A significant three-way interaction effect (activity × brand × placement) was observed (F1.77, 11489 = 16.8; p < 0.0001; η2 = 0.003). Separate analyses per activity showed significant interactions between brand and placement (dominant and non-dominant wrists) for all the activities except TV viewing (p = 0.145) and walking (p = 0.293): homework (F1, 6479 = 119; p < 0.0001), LEGO® (F1, 6479 = 122; p < 0.0001), resting (F1, 6479 = 50.2; p < 0.0001), sitting with tablet (F1, 6479 = 10.8; p < 0.0001), standing with phone (F1, 6479 = 17.1; p < 0.0001).
Output from the AG hip monitors were significantly lower than the AG dominant (p < 0.0001) and non-dominant wrist monitors (p < 0.0001). Overall there was no significant difference found between the two wrist placements for both devices (p = 0.259), but analysing the activities individually showed significantly higher output from the dominant wrist during homework, LEGO®, resting, sitting with tablet and standing with phone (all with p < 0.0001) compared to non-dominant wrist, while no significant difference between wrists was observed while TV viewing (p = 0.32) and a significantly higher output from non-dominant wrist during Walking (p < 0.0001).
During four activities, the GA wrist monitors produced a significantly higher output than the AG wrist monitors: homework (p < 0.0001), walking (p < 0.006), LEGO® (p < 0.0001), and sitting with tablet (p = 0.032). With the exception of homework, these were also the activities with the highest overall mean accelerometer output. The opposite was observed for the other three activities, with AG wrist outputs significantly higher than GA for: resting (p < 0.0001), standing with phone (p < 0.0001) and TV viewing (p = 0.003). Table 4 shows the mean accelerometer output from ActiGraph (AG) and GENEActiv (GA) monitors for all placements across the seven stations, with symbols indicating significant differences between placements and brands from each activity.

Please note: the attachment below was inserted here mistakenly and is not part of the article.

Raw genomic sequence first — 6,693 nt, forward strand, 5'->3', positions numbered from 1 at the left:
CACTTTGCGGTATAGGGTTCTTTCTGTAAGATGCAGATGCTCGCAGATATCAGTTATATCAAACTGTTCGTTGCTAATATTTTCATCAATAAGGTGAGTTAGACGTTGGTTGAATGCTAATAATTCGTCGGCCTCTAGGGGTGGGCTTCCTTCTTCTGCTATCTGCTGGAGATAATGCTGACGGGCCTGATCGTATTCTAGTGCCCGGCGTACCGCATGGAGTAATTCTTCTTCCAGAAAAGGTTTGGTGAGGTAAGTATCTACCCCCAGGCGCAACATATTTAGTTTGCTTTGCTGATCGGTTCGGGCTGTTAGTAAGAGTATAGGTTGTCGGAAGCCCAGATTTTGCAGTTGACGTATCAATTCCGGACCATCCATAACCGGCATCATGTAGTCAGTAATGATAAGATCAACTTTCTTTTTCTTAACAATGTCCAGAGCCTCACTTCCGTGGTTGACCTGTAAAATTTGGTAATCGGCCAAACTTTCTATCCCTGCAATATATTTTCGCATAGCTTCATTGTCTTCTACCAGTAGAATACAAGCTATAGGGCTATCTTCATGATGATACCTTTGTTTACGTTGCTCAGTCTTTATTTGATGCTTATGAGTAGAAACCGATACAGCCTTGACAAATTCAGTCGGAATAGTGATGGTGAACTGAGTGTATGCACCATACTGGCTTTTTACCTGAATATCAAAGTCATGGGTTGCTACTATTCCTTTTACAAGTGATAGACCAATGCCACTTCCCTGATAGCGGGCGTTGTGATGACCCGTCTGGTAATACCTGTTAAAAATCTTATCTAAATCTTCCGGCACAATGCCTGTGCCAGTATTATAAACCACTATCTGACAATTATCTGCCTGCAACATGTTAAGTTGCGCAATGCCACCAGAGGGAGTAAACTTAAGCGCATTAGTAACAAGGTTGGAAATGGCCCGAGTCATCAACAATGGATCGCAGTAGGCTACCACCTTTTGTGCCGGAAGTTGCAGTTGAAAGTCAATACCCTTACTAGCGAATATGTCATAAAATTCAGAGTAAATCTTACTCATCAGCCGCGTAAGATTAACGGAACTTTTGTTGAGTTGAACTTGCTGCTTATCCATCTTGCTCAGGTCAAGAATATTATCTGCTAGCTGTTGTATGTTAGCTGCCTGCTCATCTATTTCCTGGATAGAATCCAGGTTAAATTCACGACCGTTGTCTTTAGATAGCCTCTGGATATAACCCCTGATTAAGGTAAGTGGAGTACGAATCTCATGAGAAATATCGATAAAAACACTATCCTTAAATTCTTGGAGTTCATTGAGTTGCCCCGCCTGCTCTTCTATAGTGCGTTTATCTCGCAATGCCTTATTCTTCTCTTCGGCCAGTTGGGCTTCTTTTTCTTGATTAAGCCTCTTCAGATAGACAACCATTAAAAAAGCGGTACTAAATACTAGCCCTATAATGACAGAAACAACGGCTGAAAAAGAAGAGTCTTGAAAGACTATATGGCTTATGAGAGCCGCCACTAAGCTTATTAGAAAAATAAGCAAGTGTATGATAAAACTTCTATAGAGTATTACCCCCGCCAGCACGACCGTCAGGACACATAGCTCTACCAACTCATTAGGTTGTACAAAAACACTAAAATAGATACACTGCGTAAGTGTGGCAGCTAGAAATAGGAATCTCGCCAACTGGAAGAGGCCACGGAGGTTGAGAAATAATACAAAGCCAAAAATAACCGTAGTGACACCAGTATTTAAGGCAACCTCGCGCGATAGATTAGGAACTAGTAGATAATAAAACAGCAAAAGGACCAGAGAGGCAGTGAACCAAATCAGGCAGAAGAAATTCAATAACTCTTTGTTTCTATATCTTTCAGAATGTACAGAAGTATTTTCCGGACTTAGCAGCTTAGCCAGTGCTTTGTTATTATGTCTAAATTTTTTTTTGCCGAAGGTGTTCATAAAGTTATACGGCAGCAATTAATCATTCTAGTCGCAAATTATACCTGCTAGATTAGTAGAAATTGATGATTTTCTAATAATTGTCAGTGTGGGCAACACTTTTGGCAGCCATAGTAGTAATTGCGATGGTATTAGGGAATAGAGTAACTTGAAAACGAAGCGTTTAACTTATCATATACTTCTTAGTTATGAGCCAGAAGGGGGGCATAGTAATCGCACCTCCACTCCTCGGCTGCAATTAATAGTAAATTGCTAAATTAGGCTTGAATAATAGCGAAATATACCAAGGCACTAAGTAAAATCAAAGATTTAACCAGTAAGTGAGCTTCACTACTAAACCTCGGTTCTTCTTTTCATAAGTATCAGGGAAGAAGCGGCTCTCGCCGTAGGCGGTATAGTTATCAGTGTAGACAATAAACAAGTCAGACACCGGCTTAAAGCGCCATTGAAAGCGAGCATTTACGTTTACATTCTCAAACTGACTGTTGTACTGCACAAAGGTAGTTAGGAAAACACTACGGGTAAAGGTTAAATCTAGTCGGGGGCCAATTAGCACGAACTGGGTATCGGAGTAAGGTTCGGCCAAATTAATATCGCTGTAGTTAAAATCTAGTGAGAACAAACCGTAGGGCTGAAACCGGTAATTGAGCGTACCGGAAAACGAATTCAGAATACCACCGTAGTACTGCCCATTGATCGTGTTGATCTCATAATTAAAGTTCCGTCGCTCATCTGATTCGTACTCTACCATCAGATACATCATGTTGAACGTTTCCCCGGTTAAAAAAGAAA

3.3. Threshold Generation
Table 5 shows the results from the ROC curve analysis, with the developed sedentary and stationary thresholds. Thresholds for the hip monitors are lower than for wrist-worn monitors. Classification accuracy was significantly better than chance for sedentary and stationary ROC curves. Classification accuracy was however lower for sedentary behaviour (area under the curve (AUC) 0.746–0.797), in comparison to stationary behaviour (AUC 0.888–0.944). Sensitivity was high for all the thresholds identified (>80%), but specificity was lower for the sedentary thresholds (51%–60%). Whereas, specificity for the stationary thresholds was higher ranging from 85%–89%.
Similar acceleration thresholds were identified for sedentary and stationary behaviours, with the exception of the non-dominant wrist placements (both AG and GA) which found slightly higher thresholds for classifying stationary behaviour.
3.4. Validation of Thresholds during Free-Living Time